Governor Kathy Hochul used her State of the State address Tuesday to unveil a suite of policy proposals related to transit, including advancing the Brooklyn-to-Queens Interborough Express light rail project — but stopped short of committing new, dedicated funding to the cash-strapped MTA.
Marquee transit items in the governor’s 277-page State of the State book include allowing New York City to control its own speed limit, expanding the MTA’s $5 CityTicket for commuter rail trips in the city to all hours of the day, and enabling the state Department of Motor Vehicles to more easily take reckless drivers off the road.
As part of her Housing Compact, the governor would require all municipalities with a train station to rezone areas within a half-mile radius of the stop, aiming to spur transit-oriented development and soothe the state’s housing crisis. The governor also expects federal regulators to finally sign off on the state’s congestion pricing plan early this year.
And a year after first announcing the Interborough Express proposal, Hochul said that she and the MTA would pursue building light rail on the underutilized freight rail tracks between Brooklyn and Queens that would count as the biggest expansion of New York’s mass transit in decades.
“Moving forward with Light Rail for the Interborough Express means better access to jobs, education and economic opportunities for some 900,000 New Yorkers in Queens and Brooklyn,” said MTA Chair Janno Lieber in a statement. “I want to thank Governor Hochul for her leadership on this exciting project and look forward to working with stakeholders and local communities to move the proposed project forward.”
In a press release, the governor’s office said the light rail option was chosen because its rolling stock can use the existing railroad’s smaller right of way, unlike subway or commuter rail trains which require larger tracks. They also say it’s the most cost-efficient option for the corridor, though with a still-high total cost of around $5.5 billion, and further argue it’s the fastest option for the most people, with fast acceleration, short dwell times, and capacity for up to 360 people per train.
But the glaring omission from Hochul’s speech to lawmakers was a plan to rescue the financially-challenged MTA, which is set to raise fares and cut expenses this year as post-COVID ridership stagnates and federal aid runs dry.
Transit honchos have warned for months that the agency is heading over a “fiscal cliff,” and last month passed a budget that, even after cutting costs and raising fares, still requires billions of dollars over the next few years to balance its budget and pay the bills; the authority has repeatedly stated that new, dedicated streams of revenue are needed from city, state, and federal purses.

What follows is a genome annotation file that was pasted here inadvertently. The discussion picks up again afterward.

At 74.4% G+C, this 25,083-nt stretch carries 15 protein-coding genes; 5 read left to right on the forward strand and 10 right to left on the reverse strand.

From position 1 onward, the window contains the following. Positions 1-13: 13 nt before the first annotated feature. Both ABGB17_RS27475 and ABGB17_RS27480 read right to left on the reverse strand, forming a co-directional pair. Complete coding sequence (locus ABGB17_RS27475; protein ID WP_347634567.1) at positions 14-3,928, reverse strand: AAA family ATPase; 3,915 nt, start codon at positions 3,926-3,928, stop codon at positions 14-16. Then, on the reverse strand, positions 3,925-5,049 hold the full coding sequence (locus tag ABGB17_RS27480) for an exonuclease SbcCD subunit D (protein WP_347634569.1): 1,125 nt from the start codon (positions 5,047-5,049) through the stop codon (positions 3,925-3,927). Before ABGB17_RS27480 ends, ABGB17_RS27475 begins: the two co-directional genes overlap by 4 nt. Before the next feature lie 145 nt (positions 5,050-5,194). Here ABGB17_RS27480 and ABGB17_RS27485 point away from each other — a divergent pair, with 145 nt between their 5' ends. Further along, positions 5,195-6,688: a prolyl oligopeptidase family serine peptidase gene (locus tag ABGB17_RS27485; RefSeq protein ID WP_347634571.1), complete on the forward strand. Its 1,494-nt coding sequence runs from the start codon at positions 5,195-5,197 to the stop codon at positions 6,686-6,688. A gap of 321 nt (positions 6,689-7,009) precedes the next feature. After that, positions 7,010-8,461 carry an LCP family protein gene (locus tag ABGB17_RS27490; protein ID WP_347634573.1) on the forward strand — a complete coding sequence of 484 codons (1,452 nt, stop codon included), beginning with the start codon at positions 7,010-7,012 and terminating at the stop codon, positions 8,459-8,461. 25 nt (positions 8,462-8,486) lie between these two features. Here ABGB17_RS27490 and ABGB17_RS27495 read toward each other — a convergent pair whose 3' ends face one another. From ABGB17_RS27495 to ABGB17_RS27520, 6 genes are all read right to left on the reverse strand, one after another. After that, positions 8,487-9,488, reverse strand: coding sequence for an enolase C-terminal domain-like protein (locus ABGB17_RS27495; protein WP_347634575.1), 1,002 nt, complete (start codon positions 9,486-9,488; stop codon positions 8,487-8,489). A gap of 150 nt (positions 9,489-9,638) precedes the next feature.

Hochul paid lip service to the MTA’s plight in her speech, deeming it “the lifeblood of the New York City metro region” and vaguely indicating plans to “invest in and ensure its long-term fiscal health.” In the State of the State book, Hochul went further in assuring straphangers that “long-term fiscal stability is essential to ensuring that New Yorkers can continue to rely on a world-class transportation system.” Last month, the governor and Mayor Eric Adams made new sources of funding for the MTA a plank of their “New New York” program.
But specifics for how to get there were lacking, except that Hochul and other leaders will figure out the specifics later.
“Governor Hochul is committed to working with MTA leadership, legislative partners, the City of New York, the federal government, and other critical stakeholders on a comprehensive set of solutions to the structural challenges facing the MTA in order to put the Authority on sound fiscal footing for many years to come,” reads the book.
Despite the vagaries, Lieber said in a statement he appreciates the governor’s “vital” support in finding new revenues.
“I very much appreciate Governor Hochul’s statement that the MTA is the lifeblood of the New York City region that’s got to be funded and supported to provide great service,” said the chair. “What the MTA is facing is a fiscal crisis, brought on by the COVID pandemic, which cut ridership by a third and caused a multi-billion dollar hit. Reliable mass transit is key for millions of people for access to housing, jobs, education and healthcare and having the governor’s support is vital.”
The state budget is due April 1, and elsewhere in her speech, Hochul pledged not to raise income taxes this year. That rankled progressive lawmakers, who have proposed increasing taxes on New York’s wealthiest earners to, among other things, plug the MTA’s deficit and improve service.
“In her silence on addressing the MTA’s operating deficit, Governor Hochul leaves the possibility of fare hikes and service cuts on the table,” said Queens Assemblymember Zohran Mamdani, the lead sponsor of the “Fix the MTA” package. “This will be the reality if she refuses to invest even the bare minimum in the MTA.”
MTA spokespersons did not return an inquiry for comment by press time.
Without a plan for fiscal health put forward, advocates took the opportunity to demand bold action.
“Securing the future of the MTA — and the city and state that rely on it — demands a bold, positive vision from New York’s governor, who controls the system. Funding for more frequent subway and bus service in the governor’s upcoming executive budget will be essential to providing a sound fiscal footing for public transit,” said Betsy Plum of the Riders Alliance, which has been promoting a 6-minute subway service proposal.
“Transit riders from across the Bronx to central Brooklyn to Southeast Queens elected the governor last fall, turning out to put her over the top in a tight race,” Plum continued. “We’re going to fight for the shorter waits and faster trips we need and deserve and we won’t let up until Albany delivers the money to make it happen.”